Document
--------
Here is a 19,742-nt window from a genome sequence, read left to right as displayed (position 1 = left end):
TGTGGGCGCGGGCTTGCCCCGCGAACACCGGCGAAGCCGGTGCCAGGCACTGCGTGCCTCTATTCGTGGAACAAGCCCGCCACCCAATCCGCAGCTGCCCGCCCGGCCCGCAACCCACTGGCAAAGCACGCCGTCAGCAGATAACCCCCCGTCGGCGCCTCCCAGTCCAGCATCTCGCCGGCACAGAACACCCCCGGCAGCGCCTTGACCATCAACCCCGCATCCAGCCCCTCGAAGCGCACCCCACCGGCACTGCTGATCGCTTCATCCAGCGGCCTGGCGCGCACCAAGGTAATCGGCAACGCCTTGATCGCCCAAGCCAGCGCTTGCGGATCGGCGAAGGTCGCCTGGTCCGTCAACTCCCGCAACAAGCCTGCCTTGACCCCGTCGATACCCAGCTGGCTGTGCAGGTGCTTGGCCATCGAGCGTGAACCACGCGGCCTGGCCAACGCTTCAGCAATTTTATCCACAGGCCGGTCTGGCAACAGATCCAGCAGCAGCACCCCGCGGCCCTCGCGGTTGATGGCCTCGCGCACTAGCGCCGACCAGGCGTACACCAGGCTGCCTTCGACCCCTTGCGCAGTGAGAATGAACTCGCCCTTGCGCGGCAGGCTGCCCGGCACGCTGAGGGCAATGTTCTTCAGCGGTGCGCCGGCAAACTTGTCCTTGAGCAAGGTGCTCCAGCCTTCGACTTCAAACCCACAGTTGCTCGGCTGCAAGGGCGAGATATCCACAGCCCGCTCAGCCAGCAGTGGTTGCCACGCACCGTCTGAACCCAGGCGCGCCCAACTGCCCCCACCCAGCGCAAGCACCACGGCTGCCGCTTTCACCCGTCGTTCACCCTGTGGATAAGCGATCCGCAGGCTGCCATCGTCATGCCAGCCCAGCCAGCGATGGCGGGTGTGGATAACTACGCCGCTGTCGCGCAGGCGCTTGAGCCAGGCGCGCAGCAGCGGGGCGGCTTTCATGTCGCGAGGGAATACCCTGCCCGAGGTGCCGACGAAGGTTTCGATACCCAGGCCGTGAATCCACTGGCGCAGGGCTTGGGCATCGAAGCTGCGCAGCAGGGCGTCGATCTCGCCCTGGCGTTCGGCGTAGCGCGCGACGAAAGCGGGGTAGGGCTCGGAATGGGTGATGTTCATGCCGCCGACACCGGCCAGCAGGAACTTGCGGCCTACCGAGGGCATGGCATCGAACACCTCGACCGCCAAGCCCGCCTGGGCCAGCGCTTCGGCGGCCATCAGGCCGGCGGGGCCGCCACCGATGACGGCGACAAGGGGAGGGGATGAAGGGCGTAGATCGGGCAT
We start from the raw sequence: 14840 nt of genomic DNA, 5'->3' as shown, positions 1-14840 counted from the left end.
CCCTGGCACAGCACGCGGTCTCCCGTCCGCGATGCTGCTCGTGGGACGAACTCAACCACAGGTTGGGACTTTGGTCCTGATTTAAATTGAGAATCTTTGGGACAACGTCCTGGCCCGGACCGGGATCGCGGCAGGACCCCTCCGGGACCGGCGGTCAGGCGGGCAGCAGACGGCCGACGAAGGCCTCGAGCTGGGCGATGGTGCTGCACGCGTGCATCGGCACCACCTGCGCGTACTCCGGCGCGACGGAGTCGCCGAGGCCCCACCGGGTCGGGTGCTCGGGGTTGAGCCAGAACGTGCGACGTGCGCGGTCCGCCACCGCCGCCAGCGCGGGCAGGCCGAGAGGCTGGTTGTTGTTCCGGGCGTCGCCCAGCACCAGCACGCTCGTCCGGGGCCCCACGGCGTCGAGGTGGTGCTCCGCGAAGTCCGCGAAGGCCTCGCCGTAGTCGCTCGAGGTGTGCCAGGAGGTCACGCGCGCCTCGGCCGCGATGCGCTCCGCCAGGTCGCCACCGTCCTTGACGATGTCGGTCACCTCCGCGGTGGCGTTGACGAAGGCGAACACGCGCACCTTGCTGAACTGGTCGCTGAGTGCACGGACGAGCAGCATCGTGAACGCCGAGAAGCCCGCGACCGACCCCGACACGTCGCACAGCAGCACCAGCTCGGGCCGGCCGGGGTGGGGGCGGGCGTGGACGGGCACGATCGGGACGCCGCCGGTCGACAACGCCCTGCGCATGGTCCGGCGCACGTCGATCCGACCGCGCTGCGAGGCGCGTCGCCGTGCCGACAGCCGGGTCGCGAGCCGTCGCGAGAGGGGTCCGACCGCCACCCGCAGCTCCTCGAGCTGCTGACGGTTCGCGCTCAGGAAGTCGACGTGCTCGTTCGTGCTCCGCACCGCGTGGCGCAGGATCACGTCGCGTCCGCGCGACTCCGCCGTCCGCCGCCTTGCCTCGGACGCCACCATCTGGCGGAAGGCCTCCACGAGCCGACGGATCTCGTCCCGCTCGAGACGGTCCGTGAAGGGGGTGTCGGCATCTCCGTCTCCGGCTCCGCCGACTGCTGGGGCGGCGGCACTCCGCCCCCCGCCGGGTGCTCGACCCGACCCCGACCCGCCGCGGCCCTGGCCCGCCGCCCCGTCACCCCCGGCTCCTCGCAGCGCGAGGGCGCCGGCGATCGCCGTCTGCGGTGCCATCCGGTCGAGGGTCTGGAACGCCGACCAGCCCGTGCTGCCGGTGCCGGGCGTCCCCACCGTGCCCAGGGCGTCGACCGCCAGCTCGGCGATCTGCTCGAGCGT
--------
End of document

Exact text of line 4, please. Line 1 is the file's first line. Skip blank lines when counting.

CCCTGGCACAGCACGCGGTCTCCCGTCCGCGATGCTGCTCGTGGGACGAACTCAACCACAGGTTGGGACTTTGGTCCTGATTTAAATTGAGAATCTTTGGGACAACGTCCTGGCCCGGACCGGGATCGCGGCAGGACCCCTCCGGGACCGGCGGTCAGGCGGGCAGCAGACGGCCGACGAAGGCCTCGAGCTGGGCGATGGTGCTGCACGCGTGCATCGGCACCACCTGCGCGTACTCCGGCGCGACGGAGTCGCCGAGGCCCCACCGGGTCGGGTGCTCGGGGTTGAGCCAGAACGTGCGACGTGCGCGGTCCGCCACCGCCGCCAGCGCGGGCAGGCCGAGAGGCTGGTTGTTGTTCCGGGCGTCGCCCAGCACCAGCACGCTCGTCCGGGGCCCCACGGCGTCGAGGTGGTGCTCCGCGAAGTCCGCGAAGGCCTCGCCGTAGTCGCTCGAGGTGTGCCAGGAGGTCACGCGCGCCTCGGCCGCGATGCGCTCCGCCAGGTCGCCACCGTCCTTGACGATGTCGGTCACCTCCGCGGTGGCGTTGACGAAGGCGAACACGCGCACCTTGCTGAACTGGTCGCTGAGTGCACGGACGAGCAGCATCGTGAACGCCGAGAAGCCCGCGACCGACCCCGACACGTCGCACAGCAGCACCAGCTCGGGCCGGCCGGGGTGGGGGCGGGCGTGGACGGGCACGATCGGGACGCCGCCGGTCGACAACGCCCTGCGCATGGTCCGGCGCACGTCGATCCGACCGCGCTGCGAGGCGCGTCGCCGTGCCGACAGCCGGGTCGCGAGCCGTCGCGAGAGGGGTCCGACCGCCACCCGCAGCTCCTCGAGCTGCTGACGGTTCGCGCTCAGGAAGTCGACGTGCTCGTTCGTGCTCCGCACCGCGTGGCGCAGGATCACGTCGCGTCCGCGCGACTCCGCCGTCCGCCGCCTTGCCTCGGACGCCACCATCTGGCGGAAGGCCTCCACGAGCCGACGGATCTCGTCCCGCTCGAGACGGTCCGTGAAGGGGGTGTCGGCATCTCCGTCTCCGGCTCCGCCGACTGCTGGGGCGGCGGCACTCCGCCCCCCGCCGGGTGCTCGACCCGACCCCGACCCGCCGCGGCCCTGGCCCGCCGCCCCGTCACCCCCGGCTCCTCGCAGCGCGAGGGCGCCGGCGATCGCCGTCTGCGGTGCCATCCGGTCGAGGGTCTGGAACGCCGACCAGCCCGTGCTGCCGGTGCCGGGCGTCCCCACCGTGCCCAGGGCGTCGACCGCCAGCTCGGCGATCTGCTCGAGCGT